Spokane Journal of Business

WTB’s problems intensify

Big trucker, leasing affiliate both file Chapter 11; layoffs idled 42 workers last week

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WTB Inc., a troubled Spokane trucking company that at one time purportedly commanded a fleet of 260 trucks operating nationwide, has filed for protection from creditors under Chapter 11 of the U.S. Bankruptcy Code.

Petitions submitted to the U.S. Bankruptcy Court here by WTB and Inland Northwest Leasing Inc., a WTB affiliate that also filed for protection, didnt list the companies total debts. However, documents submitted by some of the companies major creditors suggest that the figure could be in the millions of dollars.

In what appeared to be a possible major blow to Garry Padrta, who heads both companies, Judge John M. Klobucher last week ruled that WTB couldnt use cash proceeds derived from a large number of trucks and trailers that the company has been leasing, and then subleasing, and on which it now is delinquent.

Padrta had argued in Bankruptcy Court documents that without the use of the accounts receivable, WTB would be effectively shut down with irreparable harm to (the company), its employees, and its substantial creditors.

When reached by telephone last week, however, he said the company is still operating, has a couple of good prospects on financing, and is receiving strong support from its drivers and customers.

WTB will continue, but at a down-sized scale, he says.

Padrta says he was forced to lay off 42 employees earlier last week, and will operate WTB henceforth with an office staff of six to eight people and a contract fleet of about 65 trucks. Also, he says the company is moving its administrative offices out of a building it constructed in Post Falls just a couple of years ago and into a building at 24 N. Sycamore in Spokane. That building houses a related business that Padrta owns, called WTB Reload Inc., which loads lumber from trucks onto rail cars. He says he plans to put the Post Falls building up for sale.

WTB, a 23-year-old company that once was known as Western Truck Brokers Inc., contracts with independent flatbed truck owner-operators to haul its customers cargo across 48 states and throughout much of Canada. As a broker, the company arranges shipments of machinery, building materials, steel, aluminum, and other general commodities.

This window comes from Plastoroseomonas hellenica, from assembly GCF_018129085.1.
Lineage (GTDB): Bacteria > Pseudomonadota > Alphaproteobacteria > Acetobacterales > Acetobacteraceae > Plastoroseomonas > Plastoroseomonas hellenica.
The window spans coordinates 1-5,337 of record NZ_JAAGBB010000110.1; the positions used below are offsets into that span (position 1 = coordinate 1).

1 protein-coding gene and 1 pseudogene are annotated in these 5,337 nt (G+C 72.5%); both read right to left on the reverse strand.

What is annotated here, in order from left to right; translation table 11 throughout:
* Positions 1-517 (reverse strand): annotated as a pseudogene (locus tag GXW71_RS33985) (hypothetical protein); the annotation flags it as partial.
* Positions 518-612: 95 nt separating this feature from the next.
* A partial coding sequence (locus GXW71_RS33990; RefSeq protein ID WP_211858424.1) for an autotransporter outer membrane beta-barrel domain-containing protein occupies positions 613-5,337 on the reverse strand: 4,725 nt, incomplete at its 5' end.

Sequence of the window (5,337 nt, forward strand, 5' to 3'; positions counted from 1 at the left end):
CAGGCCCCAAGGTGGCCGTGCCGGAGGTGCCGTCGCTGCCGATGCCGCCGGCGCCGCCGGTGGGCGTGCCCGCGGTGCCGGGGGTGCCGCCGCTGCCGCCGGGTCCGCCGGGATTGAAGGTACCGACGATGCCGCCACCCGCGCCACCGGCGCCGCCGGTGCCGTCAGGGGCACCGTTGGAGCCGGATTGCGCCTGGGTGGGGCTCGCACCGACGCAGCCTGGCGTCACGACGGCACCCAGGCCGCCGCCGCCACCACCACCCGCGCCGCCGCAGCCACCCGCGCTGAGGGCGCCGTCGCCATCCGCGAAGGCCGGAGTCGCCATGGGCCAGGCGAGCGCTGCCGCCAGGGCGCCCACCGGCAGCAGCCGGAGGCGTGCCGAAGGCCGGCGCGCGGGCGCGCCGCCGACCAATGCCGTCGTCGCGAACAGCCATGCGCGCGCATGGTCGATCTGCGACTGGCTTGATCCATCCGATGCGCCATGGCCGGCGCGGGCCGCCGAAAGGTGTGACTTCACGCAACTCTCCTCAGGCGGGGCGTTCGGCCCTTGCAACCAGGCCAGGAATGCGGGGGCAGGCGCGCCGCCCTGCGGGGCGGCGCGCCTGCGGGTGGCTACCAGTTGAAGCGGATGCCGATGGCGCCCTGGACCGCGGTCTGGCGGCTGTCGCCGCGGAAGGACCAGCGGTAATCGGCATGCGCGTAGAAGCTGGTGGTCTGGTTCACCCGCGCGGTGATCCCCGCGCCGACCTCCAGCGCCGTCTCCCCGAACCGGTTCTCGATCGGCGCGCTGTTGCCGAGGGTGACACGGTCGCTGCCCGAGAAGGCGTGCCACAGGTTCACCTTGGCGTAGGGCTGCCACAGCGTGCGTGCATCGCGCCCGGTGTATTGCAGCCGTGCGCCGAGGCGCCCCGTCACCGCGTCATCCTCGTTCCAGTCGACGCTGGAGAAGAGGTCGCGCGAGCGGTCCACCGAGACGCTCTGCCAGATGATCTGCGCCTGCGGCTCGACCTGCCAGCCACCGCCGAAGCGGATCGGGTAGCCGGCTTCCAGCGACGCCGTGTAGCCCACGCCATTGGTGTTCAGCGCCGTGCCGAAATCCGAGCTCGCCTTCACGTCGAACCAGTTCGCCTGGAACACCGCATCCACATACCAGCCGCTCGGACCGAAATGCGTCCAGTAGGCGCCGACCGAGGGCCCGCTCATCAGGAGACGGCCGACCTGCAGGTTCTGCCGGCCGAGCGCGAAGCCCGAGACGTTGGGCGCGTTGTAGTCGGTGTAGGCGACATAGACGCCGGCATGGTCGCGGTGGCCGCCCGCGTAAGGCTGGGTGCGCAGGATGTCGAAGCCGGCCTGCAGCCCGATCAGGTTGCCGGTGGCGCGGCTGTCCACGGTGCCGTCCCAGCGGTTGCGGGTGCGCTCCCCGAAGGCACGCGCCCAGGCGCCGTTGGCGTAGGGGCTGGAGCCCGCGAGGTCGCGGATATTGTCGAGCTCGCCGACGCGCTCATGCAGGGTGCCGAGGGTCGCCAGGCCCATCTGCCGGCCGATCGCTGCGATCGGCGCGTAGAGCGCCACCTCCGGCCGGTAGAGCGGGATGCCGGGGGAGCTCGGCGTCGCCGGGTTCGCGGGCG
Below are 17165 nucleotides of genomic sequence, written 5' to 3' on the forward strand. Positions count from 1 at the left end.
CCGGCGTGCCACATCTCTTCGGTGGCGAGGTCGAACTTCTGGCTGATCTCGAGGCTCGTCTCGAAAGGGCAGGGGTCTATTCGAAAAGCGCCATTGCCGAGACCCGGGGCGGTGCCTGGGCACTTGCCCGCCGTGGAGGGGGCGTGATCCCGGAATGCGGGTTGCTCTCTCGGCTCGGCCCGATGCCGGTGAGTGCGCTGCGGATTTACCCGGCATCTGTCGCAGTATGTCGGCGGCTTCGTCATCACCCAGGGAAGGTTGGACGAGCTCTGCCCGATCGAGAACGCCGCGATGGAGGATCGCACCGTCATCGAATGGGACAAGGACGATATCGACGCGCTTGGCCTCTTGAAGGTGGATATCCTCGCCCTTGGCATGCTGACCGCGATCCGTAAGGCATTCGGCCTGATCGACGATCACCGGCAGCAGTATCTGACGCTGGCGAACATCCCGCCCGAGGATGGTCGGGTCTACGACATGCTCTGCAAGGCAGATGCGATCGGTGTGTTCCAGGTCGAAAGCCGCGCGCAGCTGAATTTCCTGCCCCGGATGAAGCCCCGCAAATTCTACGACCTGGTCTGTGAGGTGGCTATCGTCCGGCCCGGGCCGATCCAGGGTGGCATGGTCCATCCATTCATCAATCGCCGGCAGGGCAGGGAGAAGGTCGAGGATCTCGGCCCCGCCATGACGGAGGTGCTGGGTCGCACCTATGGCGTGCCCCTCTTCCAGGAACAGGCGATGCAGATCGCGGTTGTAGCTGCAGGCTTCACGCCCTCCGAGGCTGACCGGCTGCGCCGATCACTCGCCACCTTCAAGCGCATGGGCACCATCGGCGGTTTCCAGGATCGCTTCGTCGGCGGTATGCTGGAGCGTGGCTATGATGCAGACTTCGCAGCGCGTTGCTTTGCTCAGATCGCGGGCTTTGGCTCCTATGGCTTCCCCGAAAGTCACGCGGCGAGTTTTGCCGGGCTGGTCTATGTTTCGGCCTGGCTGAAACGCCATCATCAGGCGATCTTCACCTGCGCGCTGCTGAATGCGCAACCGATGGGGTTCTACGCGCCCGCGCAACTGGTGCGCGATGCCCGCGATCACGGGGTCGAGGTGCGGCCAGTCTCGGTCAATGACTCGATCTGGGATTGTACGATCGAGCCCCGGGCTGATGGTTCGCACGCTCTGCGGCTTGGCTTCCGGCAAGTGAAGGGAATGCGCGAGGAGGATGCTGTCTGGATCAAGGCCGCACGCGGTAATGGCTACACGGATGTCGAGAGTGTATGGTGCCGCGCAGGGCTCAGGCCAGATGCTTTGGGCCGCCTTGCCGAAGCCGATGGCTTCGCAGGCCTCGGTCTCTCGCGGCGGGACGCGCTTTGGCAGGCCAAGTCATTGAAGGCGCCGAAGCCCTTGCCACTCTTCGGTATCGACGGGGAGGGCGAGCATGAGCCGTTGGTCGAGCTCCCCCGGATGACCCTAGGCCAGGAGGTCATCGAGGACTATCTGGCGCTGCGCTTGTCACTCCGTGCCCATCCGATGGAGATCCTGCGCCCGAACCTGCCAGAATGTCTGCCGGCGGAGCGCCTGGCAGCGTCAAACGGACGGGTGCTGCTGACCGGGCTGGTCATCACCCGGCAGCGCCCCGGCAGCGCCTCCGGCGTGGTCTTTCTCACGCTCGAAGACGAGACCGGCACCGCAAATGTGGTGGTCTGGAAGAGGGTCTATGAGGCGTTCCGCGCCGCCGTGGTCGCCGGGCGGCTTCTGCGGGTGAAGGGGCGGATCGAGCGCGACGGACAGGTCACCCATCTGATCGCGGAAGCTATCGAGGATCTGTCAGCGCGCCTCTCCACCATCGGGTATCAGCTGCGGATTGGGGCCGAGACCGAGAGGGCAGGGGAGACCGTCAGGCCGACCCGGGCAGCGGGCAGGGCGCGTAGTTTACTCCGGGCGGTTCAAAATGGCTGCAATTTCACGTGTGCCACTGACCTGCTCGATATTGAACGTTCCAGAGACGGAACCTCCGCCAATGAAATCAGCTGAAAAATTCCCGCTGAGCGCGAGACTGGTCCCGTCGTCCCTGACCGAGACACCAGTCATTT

The company ranked ninth in size, based on its then 42 reported employees here, in a list of Spokanes largest trucking companies published in the Journal of Business last November. The company reported that it logged 21 million miles, hauled 336,000 tons of freight, and had $25 million in gross revenue in 1995.

Inland Northwest Leasing, which Padrta says probably will cease operations, leased trucks to owner-operators.

WTBs internal problems began to bubble to the surface last fall when Padrta, the companys president and founder, and Rob Wolf, its former vice president and general manager, filed lawsuits against each other.

WTB accused Wolf of a wide range of acts that allegedly harmed WTB financially. Those purported acts included slandering the company, making improper loans, hiring employees with poor driving records, inflating his own compensation based on faulty financial figures, and even seizing a truck in an illegal repossession and refusing to return it.

Wolf, who was fired in August of last year, denied Padrtas accusations. In his own suit, he accused Padrta of breach of contract, fraud, misappropriation, and other wrongdoing. He claimed that Padrta misused WTB funds, credit, and employees for his own personal gain and to bolster other business ventures he owns. He said that Padrta had interfered with his management of WTB, unilaterally ordered numerous trucks and other equipment that the company couldnt afford, and drained its cash flow by forcing it to pay bills incurred by Inland Northwest Leasing and a construction business that he also owned. He further alleged that Padrta suffered from a manic-depressive, or bipolar, disorder that rendered him incapable of managing WTB.

Those lawsuits havent been resolved.

WTB is owned partly by employees through an employee stock ownership plan created in 1989. Court documents say the company had a $2 million line of credit account through U.S. Bank that the bank rescinded last month and that the bank has made a $1.4 million claim against WTB. Another large creditor, Navistar Financial Corp., which loaned WTB money for the purchase of trucks and trailers, claimed in court documents that it, too, is owed about $1.4 million.

Kim Crompton
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